“We're told that to be great is to be bold, to be happy is to be sociable. We see ourselves as a nation of extroverts -- which means that we've lost sight of who we really are.”
In this quote, Susan Cain has so skilfully managed to present the problem that every introvert faces today: Living in a world that sees introversion as a thorn, meant to be plucked and thrown away. In other words, a flaw.
If you’re an introvert, you’ve probably had to make peace with the incessant social interactions that eventually end up giving you a migraine. Be it early morning brunches that precede unproductive luncheons, or mid-day tea parties, which are then followed by literally mind-numbing cocktail parties, extroverts have managed to colonise and contort every time of the day into an unnecessary social hour.
While this may be an extrovert’s paradise, it is just a dreaded obstacle in the introvert’s calendar.
Now, the critic in you might be wondering, if it bugs you that much, how about you just, don’t go? And that my friend, is where the catch lies. We can’t just not go. More than recreation and mindless gossip, parties mean networking.
The brutal, albeit unfortunate truth is that playing extrovert is inevitable if you want to succeed.
And so we’re made to choose between a quiet reading hour and a dreadful dinner with our boss, between spending time with our cat and going to a cafe with our colleagues, and essentially, between our mental health and our fierce ambition to succeed.
It is a common misconception that introverts either a) hate people or b) are afraid of them. As an introvert, I can attest to the fact that neither of these ideas are true.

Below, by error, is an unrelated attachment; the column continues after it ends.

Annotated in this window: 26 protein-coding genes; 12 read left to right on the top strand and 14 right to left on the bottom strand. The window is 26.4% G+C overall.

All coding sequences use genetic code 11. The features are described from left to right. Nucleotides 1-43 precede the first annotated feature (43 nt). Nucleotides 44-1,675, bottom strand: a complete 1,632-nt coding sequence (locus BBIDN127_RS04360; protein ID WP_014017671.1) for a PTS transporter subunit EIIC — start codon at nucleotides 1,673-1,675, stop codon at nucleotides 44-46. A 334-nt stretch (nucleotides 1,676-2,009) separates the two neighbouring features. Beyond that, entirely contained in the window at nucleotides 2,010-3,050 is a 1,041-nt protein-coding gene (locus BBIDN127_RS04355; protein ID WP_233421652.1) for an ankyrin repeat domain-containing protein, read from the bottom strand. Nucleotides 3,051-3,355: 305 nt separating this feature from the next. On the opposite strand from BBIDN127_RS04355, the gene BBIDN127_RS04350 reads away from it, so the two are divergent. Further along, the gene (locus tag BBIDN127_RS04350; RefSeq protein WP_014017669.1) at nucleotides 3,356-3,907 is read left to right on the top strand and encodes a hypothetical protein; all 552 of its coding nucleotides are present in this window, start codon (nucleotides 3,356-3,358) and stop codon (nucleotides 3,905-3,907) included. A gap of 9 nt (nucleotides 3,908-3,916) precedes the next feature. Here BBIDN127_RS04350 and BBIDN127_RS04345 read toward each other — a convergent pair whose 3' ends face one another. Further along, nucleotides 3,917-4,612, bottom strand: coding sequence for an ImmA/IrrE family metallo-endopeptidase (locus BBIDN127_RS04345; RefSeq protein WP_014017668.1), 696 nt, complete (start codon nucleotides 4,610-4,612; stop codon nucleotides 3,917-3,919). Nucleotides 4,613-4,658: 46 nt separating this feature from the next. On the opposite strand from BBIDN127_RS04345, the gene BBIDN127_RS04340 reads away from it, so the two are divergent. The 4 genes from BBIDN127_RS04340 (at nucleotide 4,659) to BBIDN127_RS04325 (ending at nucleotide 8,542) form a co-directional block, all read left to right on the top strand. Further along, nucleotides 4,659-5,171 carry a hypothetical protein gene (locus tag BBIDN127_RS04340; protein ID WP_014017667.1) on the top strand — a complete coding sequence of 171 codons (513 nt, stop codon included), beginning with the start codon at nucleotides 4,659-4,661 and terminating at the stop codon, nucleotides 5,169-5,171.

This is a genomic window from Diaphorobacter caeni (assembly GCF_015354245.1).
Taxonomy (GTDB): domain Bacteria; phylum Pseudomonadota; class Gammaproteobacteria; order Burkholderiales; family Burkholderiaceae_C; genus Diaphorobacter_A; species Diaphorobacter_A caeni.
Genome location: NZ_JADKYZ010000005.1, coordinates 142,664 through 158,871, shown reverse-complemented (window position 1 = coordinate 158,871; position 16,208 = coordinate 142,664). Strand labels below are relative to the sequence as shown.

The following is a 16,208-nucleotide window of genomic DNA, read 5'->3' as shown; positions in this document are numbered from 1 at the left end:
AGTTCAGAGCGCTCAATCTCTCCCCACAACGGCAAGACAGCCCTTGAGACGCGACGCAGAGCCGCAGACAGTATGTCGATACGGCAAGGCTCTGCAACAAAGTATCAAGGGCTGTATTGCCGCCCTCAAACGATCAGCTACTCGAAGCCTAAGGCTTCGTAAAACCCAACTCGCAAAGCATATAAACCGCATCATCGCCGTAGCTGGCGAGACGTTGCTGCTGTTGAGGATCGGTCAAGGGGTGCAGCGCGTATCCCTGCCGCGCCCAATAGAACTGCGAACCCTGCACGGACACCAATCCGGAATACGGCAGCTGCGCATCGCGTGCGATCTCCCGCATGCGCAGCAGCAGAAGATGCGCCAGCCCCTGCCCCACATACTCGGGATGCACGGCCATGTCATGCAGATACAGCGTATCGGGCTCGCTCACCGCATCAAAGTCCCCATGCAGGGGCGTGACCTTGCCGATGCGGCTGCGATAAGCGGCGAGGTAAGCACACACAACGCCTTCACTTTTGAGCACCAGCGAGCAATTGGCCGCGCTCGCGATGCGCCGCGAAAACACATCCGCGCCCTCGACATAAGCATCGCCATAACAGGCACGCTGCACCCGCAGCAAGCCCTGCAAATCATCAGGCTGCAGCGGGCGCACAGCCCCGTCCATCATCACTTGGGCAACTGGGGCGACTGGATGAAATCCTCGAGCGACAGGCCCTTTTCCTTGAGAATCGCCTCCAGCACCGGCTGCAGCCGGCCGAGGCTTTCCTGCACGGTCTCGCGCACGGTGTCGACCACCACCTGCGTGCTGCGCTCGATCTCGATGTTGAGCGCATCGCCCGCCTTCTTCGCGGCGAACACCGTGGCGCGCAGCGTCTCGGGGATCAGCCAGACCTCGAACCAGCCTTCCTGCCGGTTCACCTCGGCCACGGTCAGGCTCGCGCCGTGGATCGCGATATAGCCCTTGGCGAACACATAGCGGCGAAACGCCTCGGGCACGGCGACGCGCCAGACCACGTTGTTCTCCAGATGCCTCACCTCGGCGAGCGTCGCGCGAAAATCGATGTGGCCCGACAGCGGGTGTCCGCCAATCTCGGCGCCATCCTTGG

Introversion is a personality type, where people tend to face sensory overload from being in social situations. It depends on the amount of stimulation a person can crave or handle, and has little to do with our said dislike for people, but more with our ability to handle social interaction. Being an introvert, you can love people and have a fondness for them (although that’s definitely a recipe for chaos)
This basically translates to the fact that talking to people can literally be exhausting and draining for some of us. Introvert ‘burnouts’ are a common phenomenon, which is a similar experience to listening to blaring rock music after chronic sleep deprivation. We almost entirely dissociate from our peers, slipping into a hazy half-life where nothing makes sense.
While I see how this can so easily be perceived as a flaw, it has its share of perks. A Yale study proves that introverts are better ‘natural psychologists’, and are usually found to be smarter and more observant than their extroverted counterparts. Susan Cain craftily talks about this issue in her ted talk here.
Shyness is another issue altogether. Though it is often seen as being synonymous to introversion, the two have their share of differences. While shyness is a common emotion found in introverts, it is a milder term for social anxiety. Where one is a fear of judgement, the other is a wilful exclusion from social interaction. Where one can be ‘fixed’, the other is how people are biologically built.
This may justify why your introverted sibling prefers going to a quaint café with you instead of crashing a crowded party, and why some people seem so detached in social situations.
For an introvert, daily life is a reminder that we live in an extrovert’s world. We live in a society that has stigmatised our personality and constantly tries to coax us into moulds that they deem fit. If you can relate to being told to ‘speak up’ in class year after year, and having to change your entire persona for the sake of a job or position, then well, welcome to the club.
With time, extroversion has turned into the ideal for success and joy in life. The lockdown ironically did bring whiffs of peace and quiet back in our lives, but it’s time that we speak up (or quietly revolt) to remind the society that our introversion is an asset, not a flaw.